Pat, the Editor

27 Years of the Digest ... founded August 21, 1981

Classified Ads
TD Extra News

Add this Digest to your personal   or  

Message Digest 
Volume 28 : Issue 180 : "text" Format

Messages in this Issue:
  Re: Number length, was Goodbye to copper? 
  Re: Number length, was Goodbye to copper?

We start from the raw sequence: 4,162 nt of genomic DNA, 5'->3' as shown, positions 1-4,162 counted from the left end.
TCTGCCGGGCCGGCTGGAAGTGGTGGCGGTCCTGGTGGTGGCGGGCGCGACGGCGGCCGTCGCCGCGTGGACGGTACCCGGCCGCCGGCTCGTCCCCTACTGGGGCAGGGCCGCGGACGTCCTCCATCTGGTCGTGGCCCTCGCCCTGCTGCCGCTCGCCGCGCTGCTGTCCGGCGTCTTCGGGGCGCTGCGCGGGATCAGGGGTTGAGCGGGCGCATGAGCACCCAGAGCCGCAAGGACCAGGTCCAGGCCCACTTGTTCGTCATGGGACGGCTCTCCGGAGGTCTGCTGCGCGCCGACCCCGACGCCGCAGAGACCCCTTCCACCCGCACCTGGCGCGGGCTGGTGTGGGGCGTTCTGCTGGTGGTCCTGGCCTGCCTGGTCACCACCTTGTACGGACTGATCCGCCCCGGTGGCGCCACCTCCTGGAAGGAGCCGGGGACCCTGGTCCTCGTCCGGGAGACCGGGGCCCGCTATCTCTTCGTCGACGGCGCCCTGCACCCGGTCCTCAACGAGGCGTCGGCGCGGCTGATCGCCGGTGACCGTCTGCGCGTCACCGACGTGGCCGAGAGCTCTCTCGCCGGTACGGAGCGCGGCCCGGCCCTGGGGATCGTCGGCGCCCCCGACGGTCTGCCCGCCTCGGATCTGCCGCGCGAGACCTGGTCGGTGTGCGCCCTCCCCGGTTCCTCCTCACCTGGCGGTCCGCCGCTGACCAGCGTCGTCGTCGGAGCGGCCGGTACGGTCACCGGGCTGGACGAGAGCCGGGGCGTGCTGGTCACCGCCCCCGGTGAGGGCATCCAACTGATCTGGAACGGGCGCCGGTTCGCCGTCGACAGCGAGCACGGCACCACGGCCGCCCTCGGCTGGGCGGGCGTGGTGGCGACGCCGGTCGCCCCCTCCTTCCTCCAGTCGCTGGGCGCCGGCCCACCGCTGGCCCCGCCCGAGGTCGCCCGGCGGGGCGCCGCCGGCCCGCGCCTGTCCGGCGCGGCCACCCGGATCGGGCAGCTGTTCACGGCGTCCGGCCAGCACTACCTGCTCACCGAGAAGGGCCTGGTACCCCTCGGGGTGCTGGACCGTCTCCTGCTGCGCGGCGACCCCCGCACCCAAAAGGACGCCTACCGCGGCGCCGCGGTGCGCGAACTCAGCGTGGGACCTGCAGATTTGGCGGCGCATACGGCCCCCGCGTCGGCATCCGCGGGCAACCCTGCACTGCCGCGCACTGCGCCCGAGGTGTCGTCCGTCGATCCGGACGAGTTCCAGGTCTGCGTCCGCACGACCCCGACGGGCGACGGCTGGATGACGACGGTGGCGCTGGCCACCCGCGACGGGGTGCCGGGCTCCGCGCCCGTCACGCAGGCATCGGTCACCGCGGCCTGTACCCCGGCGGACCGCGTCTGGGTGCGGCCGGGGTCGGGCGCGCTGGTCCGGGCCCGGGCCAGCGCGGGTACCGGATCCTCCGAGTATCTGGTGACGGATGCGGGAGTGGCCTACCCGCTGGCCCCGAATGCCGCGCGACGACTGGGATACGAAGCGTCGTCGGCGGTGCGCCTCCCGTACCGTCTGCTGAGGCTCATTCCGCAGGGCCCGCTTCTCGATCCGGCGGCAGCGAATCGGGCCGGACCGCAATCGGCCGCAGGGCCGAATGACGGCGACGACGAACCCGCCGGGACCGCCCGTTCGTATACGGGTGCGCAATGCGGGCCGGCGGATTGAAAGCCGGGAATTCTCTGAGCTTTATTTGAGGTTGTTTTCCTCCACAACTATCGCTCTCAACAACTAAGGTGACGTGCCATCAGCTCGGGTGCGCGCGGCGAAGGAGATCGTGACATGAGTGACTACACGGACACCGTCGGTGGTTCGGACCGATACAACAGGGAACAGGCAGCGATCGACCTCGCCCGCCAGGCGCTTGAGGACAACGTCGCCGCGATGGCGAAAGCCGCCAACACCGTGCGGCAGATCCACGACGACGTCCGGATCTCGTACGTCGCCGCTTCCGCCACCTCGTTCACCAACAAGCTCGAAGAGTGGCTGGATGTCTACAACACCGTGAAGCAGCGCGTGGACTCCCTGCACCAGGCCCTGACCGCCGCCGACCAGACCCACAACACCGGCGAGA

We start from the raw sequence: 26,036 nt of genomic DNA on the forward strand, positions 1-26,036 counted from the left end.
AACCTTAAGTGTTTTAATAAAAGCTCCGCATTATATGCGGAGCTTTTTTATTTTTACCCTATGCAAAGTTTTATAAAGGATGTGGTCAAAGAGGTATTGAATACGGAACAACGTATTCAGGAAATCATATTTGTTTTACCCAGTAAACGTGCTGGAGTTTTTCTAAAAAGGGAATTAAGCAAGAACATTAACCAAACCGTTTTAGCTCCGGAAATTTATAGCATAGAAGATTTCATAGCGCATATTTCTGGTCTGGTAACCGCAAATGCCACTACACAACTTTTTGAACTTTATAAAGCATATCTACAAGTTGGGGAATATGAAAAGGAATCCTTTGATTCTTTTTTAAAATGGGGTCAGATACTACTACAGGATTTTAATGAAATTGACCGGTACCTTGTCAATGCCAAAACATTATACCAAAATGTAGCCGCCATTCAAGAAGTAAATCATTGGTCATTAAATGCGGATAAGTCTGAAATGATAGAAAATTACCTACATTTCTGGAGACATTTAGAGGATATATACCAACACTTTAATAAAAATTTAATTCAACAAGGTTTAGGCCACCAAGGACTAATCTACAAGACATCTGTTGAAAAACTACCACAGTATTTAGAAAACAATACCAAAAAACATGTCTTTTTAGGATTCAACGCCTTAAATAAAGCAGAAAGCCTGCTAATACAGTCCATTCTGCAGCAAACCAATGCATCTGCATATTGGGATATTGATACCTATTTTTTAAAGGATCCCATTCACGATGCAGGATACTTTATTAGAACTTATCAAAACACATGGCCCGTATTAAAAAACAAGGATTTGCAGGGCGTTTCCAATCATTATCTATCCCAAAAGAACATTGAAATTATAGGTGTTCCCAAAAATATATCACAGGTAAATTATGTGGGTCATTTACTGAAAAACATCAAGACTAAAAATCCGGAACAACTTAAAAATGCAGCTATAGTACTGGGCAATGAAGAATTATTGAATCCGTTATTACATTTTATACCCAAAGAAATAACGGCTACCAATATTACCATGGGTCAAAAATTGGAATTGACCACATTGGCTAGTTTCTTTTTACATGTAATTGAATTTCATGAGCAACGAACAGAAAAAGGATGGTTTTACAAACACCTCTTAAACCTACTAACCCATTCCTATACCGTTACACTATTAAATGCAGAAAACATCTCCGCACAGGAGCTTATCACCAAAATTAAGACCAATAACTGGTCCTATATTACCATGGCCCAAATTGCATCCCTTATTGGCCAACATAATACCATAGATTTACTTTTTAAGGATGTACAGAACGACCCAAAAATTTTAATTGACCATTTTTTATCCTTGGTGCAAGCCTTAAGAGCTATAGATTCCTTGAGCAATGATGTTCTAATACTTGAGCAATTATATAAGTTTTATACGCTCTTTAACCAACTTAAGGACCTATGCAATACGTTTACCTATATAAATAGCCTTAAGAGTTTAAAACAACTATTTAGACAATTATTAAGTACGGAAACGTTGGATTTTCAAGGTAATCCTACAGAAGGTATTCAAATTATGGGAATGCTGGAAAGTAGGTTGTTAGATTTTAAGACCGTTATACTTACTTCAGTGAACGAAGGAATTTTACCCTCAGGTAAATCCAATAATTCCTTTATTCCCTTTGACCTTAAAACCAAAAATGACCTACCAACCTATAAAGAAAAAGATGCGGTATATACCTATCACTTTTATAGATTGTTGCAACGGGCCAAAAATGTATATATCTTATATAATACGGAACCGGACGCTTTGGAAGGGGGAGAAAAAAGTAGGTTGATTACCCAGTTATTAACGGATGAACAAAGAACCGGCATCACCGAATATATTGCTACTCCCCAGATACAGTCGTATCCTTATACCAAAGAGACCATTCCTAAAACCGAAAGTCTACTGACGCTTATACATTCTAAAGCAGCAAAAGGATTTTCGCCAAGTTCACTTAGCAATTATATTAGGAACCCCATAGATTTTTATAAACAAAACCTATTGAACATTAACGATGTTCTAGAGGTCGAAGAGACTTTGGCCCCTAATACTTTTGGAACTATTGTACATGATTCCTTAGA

Re: Number length, was Goodbye to copper? 
  Re: OT: IFRAME exploit was: Re: Goodbye to copper? 
  Re: Cable TV Broadcast Retransmission Consent Feuds "Ease Up"   
  Re: Goodbye to copper? 
  Re: NANP ten digit dialing, was Goodbye to copper? 
  Copper wire thefts from cellphone towers